Straight, Offg. C.J.
1. In order to make the questions that have been raised in this appeal intelligible, it is necessary to state the following facts, and the accompanying table may facilitate the doing so:
Jawahir. Kashi Ram.
Kalian Singh, married (1) Bbagirathi,
married Musammat Janki. (2) Bijai Kuar.
Bahori Lal (appellant).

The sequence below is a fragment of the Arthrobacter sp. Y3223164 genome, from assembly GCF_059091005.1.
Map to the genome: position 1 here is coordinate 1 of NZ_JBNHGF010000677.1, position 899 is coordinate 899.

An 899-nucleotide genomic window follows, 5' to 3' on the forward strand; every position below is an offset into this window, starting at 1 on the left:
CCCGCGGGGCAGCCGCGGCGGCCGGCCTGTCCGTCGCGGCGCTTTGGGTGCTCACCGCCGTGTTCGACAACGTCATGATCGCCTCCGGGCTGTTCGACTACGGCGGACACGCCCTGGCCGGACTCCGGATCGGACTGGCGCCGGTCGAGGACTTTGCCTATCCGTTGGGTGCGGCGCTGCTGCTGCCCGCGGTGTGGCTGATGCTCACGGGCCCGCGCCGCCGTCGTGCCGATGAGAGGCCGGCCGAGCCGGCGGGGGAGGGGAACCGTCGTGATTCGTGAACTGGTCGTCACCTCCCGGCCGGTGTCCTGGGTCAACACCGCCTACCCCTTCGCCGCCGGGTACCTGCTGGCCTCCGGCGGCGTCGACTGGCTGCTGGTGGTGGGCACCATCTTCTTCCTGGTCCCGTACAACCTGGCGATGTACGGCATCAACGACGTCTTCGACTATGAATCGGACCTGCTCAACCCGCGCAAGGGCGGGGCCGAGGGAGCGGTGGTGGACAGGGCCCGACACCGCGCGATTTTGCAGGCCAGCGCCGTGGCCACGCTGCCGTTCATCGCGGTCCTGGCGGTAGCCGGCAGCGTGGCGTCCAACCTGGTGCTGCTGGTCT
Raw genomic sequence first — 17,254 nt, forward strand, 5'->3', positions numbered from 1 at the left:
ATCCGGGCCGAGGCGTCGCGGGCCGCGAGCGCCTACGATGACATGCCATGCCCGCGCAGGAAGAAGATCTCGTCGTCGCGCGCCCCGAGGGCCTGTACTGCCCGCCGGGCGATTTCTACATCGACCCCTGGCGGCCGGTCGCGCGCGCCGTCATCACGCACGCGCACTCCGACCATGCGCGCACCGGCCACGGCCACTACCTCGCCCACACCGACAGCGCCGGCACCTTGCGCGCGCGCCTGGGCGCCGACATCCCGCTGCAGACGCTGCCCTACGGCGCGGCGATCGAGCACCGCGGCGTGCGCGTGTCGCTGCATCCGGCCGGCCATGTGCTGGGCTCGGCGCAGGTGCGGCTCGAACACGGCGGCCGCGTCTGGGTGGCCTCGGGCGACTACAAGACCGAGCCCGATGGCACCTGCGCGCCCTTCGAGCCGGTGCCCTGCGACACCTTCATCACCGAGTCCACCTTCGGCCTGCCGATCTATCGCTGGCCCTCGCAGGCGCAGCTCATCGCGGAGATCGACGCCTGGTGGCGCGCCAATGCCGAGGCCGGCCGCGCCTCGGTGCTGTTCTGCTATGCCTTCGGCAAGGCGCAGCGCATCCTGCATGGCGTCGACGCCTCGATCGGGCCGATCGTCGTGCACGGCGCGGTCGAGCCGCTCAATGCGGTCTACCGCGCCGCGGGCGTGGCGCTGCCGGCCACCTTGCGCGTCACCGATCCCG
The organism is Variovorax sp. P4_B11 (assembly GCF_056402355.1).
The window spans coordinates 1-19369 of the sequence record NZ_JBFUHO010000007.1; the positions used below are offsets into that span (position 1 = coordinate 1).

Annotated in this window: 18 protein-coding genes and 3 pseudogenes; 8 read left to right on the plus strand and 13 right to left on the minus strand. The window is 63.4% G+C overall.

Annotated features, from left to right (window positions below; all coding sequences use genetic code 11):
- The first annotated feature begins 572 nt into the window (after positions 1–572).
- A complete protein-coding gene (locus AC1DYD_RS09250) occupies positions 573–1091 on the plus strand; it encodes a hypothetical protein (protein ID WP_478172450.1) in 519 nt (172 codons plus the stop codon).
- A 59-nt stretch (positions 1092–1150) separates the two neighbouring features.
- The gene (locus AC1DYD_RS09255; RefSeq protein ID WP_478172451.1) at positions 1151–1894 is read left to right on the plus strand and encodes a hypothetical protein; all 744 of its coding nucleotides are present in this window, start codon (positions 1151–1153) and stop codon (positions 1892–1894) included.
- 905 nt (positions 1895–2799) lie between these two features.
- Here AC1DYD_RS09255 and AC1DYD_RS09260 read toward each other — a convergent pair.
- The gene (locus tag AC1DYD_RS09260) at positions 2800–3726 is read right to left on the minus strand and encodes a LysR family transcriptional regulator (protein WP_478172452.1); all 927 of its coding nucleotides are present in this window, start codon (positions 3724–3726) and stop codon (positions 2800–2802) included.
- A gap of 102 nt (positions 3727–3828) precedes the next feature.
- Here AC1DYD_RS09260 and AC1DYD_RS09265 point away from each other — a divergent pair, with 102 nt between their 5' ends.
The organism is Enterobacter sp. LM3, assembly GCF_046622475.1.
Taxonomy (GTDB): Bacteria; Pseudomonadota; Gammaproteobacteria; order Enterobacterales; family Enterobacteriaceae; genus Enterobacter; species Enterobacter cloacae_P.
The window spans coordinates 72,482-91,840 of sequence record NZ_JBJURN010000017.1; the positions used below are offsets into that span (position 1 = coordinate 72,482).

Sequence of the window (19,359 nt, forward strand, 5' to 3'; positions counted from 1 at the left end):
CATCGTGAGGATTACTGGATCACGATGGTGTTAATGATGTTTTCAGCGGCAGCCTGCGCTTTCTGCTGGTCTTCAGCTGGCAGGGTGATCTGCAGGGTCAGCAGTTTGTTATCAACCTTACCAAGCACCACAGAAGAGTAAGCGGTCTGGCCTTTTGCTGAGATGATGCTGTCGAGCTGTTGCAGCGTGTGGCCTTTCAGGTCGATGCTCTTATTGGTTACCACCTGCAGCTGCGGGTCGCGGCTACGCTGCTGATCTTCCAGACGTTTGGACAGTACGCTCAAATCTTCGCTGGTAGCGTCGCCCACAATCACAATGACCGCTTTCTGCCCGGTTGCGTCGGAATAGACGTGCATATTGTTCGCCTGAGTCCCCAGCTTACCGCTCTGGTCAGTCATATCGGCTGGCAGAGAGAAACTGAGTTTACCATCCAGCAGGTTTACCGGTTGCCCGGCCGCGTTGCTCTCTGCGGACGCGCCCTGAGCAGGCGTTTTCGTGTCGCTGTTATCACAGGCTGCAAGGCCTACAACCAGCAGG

2. On the 2nd January 1875, Kalian Singh executed a bond in favour of Gauri Sahai, respondent, hypothecating his zamindari rights and interests in mauza Deva Kanohan. He was at that time recorded in the kheuiat as proprietor of a 5 biswas share in that mauza, and Musammats Bhagirathi and Bijai Kuar, the widows of his deceased uncle, Kashi Ram, were respectively described therein as owners each of a 5 biswas share. On the 28th September 1883, Gauri Sahai obtained a decree for enforcement of lien against the entire zamindari rights of Kalian Singh in mauza Deva, hypothecated in the bond of the 2nd January. 1875, but his claim against the person and other property of the obligor was dismissed. Owing to some antecedent litigation that had taken place between Bijai Kuar on the one side, and Kalian Singh and Musammat Janki on the other, in reference to the 5 biswas share recorded in Janki's name, a compromise was arrived at between them, by which it was agreed ' that mutation of names in respect of the property in dispute should be effected in favour of Musammat Bijai Kuar, and that she should remain as heretofore in possession of the said property and other properties situate in mauza Deva and mauza Ghasita, and that the said property shall be responsible for any debts due from us Kalian Singh and Musammat Janki.' On her side Bijai Kuar said: 'I shall have no right to transfer any property, nor shall the said property be liable for any debt due from me. I shall have a life-interest in all the estate left, by my deceased husband. 'This arrangement was given effect to by the removal of Janki's name from the khewat as to the 5 biswas share, and the substitution of Bijai Kuar's, who thus stood entered in respect of two shares of 5 biswas each.